Friday Prayers in Papineau
Muslims in Trudeau's turf left to fend for themselves as the Liberal leader remains silent on Bill 21.
I have no other way to introduce this except to say that it’s one of the best pieces of writing I’ve come across in a long time. And I read almost every day. The author, Joe Bongiorno, is fresh out of Concordia University and his writing is razor sharp. Recently he spent some time in Justin Trudeau’s riding, talking to Muslims who feel let down by the Liberal leader.
This piece also includes original artwork by Manal S. Irfan, a Toronto-based illustrator whose work really brought Joe’s story to life. I hope you enjoy this reading this as much as I did.
By Joe Bongiorno
It’s Friday prayers in the Papineau riding—Trudeau’s turf—the first Friday prayers since the suddenly beardless Prime Minister called the election.
From campaign posters across the street an immaculately coiffed and smooth-faced Justin Trudeau gazes at worshippers filing into through the doors of Assuna Annabawiyah Mosque.
Two months ago, in June, the site was a vigil for the Afzaals, the London, Ont. family of four who had been mauled down by a white nationalist in his truck. Quebec’s minister in charge of fighting racism, Benoit Charette, began his speech with “as-salaam-alaikum,” but his words were drowned out by a chorus of boos and jeers of “hypocrite,” “racist,” and the constant refrain of “Bill 21!” Many in the crowd turned their backs. The minister never finished his speech.
“I won’t believe a word you say until you denounce Bill 21!” a woman in the crowd screamed when the federal Liberals took the stage.
None of the suits uttered a word about the religious symbols law — which makes it illegal for Muslim women to wear a hijab while teaching at public school. Elements of Bill 21 were invalidated by a Superior Court ruling in April but its most controversial elements remain in place.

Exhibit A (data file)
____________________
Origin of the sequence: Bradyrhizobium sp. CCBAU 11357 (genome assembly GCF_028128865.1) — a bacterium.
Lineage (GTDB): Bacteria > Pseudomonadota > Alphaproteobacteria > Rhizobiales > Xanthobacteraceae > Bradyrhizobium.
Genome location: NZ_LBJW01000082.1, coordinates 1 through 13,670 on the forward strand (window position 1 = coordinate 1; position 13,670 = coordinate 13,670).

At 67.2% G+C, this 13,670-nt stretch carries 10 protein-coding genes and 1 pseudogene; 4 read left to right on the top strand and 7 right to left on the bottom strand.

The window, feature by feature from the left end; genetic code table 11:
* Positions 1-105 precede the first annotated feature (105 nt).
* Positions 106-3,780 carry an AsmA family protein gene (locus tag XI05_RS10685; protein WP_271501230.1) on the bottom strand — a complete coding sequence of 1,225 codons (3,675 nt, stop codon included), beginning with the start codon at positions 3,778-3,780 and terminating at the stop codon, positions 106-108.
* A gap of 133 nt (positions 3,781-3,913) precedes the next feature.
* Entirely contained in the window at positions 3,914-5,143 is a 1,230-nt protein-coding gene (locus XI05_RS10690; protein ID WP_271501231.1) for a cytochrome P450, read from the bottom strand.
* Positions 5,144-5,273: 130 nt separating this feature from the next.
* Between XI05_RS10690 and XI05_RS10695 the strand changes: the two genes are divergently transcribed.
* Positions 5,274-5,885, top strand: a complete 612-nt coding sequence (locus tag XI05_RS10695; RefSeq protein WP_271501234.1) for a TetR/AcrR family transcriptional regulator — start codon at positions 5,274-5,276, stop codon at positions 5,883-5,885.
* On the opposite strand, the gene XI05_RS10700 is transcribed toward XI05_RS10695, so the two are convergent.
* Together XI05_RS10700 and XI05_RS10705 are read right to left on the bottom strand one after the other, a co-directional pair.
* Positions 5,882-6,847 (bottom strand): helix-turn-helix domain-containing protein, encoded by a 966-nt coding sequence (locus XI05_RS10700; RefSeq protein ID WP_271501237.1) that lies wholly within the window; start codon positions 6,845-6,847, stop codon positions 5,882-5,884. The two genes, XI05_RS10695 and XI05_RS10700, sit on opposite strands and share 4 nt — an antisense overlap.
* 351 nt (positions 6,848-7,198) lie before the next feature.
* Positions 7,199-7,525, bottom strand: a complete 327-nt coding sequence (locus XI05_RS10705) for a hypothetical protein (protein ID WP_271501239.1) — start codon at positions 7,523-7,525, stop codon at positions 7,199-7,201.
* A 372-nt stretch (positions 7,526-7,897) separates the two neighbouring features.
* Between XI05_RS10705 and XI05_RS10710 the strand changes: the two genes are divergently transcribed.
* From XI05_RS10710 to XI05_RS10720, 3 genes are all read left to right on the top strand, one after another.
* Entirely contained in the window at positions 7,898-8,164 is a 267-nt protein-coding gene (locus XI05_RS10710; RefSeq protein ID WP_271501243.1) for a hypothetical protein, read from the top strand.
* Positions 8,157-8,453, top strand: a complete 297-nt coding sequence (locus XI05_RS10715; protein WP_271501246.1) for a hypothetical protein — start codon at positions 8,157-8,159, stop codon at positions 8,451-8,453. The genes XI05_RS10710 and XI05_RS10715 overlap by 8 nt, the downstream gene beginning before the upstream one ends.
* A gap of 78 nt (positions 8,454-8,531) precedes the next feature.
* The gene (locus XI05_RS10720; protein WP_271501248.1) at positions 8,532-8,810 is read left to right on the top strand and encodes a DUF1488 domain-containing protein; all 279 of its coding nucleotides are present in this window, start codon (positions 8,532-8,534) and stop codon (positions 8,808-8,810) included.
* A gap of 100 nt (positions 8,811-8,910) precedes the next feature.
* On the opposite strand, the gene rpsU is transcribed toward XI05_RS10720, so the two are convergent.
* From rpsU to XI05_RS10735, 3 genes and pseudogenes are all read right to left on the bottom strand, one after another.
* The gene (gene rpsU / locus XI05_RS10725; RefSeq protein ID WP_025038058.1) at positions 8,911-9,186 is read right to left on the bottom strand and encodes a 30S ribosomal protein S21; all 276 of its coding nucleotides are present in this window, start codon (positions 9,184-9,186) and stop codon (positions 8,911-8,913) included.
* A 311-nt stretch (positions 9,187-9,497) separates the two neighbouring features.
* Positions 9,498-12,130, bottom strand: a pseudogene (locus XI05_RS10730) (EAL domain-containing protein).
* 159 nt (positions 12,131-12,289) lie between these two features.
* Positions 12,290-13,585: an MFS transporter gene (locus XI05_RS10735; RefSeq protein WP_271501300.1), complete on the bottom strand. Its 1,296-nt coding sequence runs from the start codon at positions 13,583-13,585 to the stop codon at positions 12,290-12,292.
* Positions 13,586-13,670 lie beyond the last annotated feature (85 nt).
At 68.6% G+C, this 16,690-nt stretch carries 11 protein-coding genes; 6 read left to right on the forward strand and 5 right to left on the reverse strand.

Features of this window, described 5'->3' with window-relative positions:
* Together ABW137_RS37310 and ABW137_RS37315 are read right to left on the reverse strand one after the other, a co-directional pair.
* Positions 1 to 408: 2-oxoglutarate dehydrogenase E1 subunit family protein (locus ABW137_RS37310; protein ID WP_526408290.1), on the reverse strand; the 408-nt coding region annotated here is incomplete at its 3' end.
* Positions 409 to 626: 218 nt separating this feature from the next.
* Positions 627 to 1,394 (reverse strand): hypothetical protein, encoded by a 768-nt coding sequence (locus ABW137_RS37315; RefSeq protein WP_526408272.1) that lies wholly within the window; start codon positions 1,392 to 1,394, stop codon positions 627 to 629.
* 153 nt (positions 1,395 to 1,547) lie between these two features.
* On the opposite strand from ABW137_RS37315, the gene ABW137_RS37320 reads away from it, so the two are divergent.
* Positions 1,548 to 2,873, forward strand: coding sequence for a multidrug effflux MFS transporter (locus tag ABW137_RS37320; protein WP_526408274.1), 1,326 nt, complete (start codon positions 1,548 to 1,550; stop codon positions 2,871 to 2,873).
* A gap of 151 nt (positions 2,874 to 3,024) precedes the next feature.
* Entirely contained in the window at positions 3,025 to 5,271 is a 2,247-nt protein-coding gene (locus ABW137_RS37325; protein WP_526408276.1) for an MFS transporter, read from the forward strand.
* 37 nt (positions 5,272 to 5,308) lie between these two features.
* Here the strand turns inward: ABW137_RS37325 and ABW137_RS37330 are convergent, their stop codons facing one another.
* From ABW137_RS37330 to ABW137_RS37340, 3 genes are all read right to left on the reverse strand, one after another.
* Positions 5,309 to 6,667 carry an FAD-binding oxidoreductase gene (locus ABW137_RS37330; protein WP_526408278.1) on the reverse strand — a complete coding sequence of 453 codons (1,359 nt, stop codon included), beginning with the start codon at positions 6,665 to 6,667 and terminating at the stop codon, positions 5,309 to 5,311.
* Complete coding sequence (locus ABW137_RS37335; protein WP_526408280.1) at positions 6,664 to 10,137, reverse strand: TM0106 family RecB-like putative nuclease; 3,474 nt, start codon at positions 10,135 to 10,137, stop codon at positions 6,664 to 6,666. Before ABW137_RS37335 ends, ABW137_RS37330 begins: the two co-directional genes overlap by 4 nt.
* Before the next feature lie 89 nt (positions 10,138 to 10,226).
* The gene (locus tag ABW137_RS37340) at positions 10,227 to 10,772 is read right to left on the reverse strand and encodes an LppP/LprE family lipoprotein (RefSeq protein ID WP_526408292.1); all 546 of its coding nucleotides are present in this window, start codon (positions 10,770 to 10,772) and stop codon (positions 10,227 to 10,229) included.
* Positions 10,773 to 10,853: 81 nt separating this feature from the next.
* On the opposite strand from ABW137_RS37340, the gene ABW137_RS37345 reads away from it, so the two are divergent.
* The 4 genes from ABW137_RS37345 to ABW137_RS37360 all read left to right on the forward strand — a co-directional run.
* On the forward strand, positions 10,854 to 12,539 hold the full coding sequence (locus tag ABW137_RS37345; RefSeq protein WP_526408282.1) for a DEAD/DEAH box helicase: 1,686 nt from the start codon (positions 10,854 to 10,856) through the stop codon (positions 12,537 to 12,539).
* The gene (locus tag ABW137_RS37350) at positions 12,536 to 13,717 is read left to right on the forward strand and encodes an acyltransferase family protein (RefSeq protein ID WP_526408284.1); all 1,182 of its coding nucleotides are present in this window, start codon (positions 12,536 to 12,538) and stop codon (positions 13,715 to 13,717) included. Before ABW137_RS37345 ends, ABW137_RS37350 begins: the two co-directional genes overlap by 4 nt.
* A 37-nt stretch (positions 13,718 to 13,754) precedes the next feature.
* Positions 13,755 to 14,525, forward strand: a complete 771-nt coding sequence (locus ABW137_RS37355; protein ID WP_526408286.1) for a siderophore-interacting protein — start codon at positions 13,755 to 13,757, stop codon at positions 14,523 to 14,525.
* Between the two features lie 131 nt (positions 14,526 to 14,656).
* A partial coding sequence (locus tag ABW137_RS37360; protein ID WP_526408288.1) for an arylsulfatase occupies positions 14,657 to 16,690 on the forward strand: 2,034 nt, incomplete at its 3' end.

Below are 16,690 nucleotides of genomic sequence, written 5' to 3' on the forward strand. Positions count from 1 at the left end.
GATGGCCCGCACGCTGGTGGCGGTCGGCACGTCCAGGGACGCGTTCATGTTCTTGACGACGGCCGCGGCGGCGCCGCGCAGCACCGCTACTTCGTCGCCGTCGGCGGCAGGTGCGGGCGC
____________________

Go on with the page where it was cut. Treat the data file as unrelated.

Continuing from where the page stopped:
Trudeau has stayed clear of the issue since the last election and deferred to the courts. In 2019, his suggestion that the feds might get involved was enough to draw Legault’s ire. The Liberals lost five Quebec seats and the Bloc, who championed the bill with beating chests, picked up 22.
This election cycle Trudeau has chummed up to the Quebec Premier, pledging dollars and making joint announcements.
Fast-forward to the present and Mustapha, who declines to give his last name, stands in front of the mosque, texting. A rolled-up prayer mat is tucked neatly under his other arm, and unlike most of the politicians in his province, he makes his position clear.
“Abolish [Bill 21] as soon as possible,” Mustapha says, glancing up from his cell phone. “My wife wears the veil,” he says. “We’re stuck in Montreal.”
Mustapha’s wife has been a primary school teacher for the past 15 years. Although she can’t get canned for her headscarf, neither can she take a new position or move without removing her hijab.
People shuffle inside. Prayers are about to begin, but Soumaya Zian shares her thoughts. Soumaya is an educator, directly in the law’s crosshairs. She doesn’t wear her hijab to work, but she asked her boss what would happen if she did.
“He said, ‘I wouldn’t accept you here.”
Take off the veil if you want to show you are an integrated and modern Muslim woman, he told her.